HE IS known to the court only as SIO 39, an intelligence operative trying to infiltrate an alleged group of Muslim terrorists. He was talking to Abdul Nacer Benbrika, a self-styled cleric and the alleged leader of the group, about how best to buy ingredients for explosives.
In recordings played to the Supreme Court yesterday, he told Benbrika that Tasmania was the place to go. In Melbourne, he joked, “Everywhere you go (with a beard), they say, ‘Ah, there’s a terrorist!’ ”
But Tasmania, where he had once worked blowing up tree stumps, was a place where a bearded Muslim man would not raise suspicion.
“A lot of the loggers that cut the trees – you know, the workers – they have beards. They don’t shave the moustache. They grow . . . bigger than you . . . long red beards. So they don’t care,” he said.
“Thanks be to Allah,” replied Benbrika in Arabic.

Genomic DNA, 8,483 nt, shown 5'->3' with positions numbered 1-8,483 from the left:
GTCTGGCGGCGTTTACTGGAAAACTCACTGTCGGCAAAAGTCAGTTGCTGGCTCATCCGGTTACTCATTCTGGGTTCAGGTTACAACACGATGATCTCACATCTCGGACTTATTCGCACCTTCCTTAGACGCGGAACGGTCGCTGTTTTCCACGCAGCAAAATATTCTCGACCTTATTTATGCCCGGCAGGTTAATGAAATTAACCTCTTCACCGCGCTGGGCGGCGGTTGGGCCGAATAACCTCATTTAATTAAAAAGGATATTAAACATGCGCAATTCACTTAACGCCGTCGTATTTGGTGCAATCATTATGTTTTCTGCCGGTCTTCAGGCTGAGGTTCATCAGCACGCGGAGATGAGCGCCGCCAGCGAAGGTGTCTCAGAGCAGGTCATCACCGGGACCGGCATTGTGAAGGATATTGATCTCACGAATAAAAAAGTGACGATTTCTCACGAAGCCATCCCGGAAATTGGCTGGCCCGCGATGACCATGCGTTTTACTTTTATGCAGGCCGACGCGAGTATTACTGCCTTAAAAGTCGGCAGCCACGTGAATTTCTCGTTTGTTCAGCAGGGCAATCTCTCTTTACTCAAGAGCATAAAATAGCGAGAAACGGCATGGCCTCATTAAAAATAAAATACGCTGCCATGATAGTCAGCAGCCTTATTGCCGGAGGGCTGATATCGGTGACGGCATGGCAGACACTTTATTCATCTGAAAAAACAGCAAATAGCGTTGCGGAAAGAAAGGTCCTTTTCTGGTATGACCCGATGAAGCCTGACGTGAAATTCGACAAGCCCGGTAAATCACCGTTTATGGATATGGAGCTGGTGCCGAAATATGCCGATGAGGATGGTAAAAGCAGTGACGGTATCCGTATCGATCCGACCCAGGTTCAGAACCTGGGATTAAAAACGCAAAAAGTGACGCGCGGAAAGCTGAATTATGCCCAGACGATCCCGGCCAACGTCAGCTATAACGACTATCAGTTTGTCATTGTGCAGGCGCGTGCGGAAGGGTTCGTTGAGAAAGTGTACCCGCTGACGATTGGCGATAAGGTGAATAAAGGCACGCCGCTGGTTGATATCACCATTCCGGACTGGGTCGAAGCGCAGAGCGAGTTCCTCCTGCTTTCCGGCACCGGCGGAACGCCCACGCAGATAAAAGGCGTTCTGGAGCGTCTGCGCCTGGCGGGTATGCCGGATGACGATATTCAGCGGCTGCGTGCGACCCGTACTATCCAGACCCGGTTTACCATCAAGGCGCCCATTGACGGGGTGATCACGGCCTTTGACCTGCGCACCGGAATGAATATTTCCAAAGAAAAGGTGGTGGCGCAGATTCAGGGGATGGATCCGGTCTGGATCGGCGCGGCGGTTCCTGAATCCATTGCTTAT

The agent said if he went to buy materials “for this job” in Hobart, he would have to go by boat “cos I can’t bring ’em on the plane, you know”. He explained the ferry Spirit of Tasmania could take him and a car there and back.
Benbrika asked him, “If you bring, can you show me how to do it?”
“Yeah, of course, sheikh, Allah willing.”
The agent warned Benbrika he would need someone to show him what to do so that he did not hurt himself: “You put a detonator on the end of the fuse and you have to . . . squeeze the detonator so the fuse doesn’t come off.
“Now if you squeeze the wrong part, that detonator, it’s only got a little bit of explosive in it, that detonator will explode, and your . . . whole hand will blow off.”
Benbrika asked whether the agent could still get the materials “now, after 11 September?”
The agent replied, “In Hobart – there’s water in between, you know. It’s like a different world down there, you know. There, they’ve never seen Muslims . . . It’s all farmers. And you can get it.”
The agent said he believed his sources stole the ingredients from the Army Reserve and said, “That’s the disbelievers’ army. Who cares if we steal it?”
The conversations, covertly recorded by investigators, took place at Benbrika’s home in September 2004.
Benbrika and 11 other men have pleaded not guilty to charges of belonging to a terrorist organisation pursuing violent jihad.
The trial continues.
First published in The Age.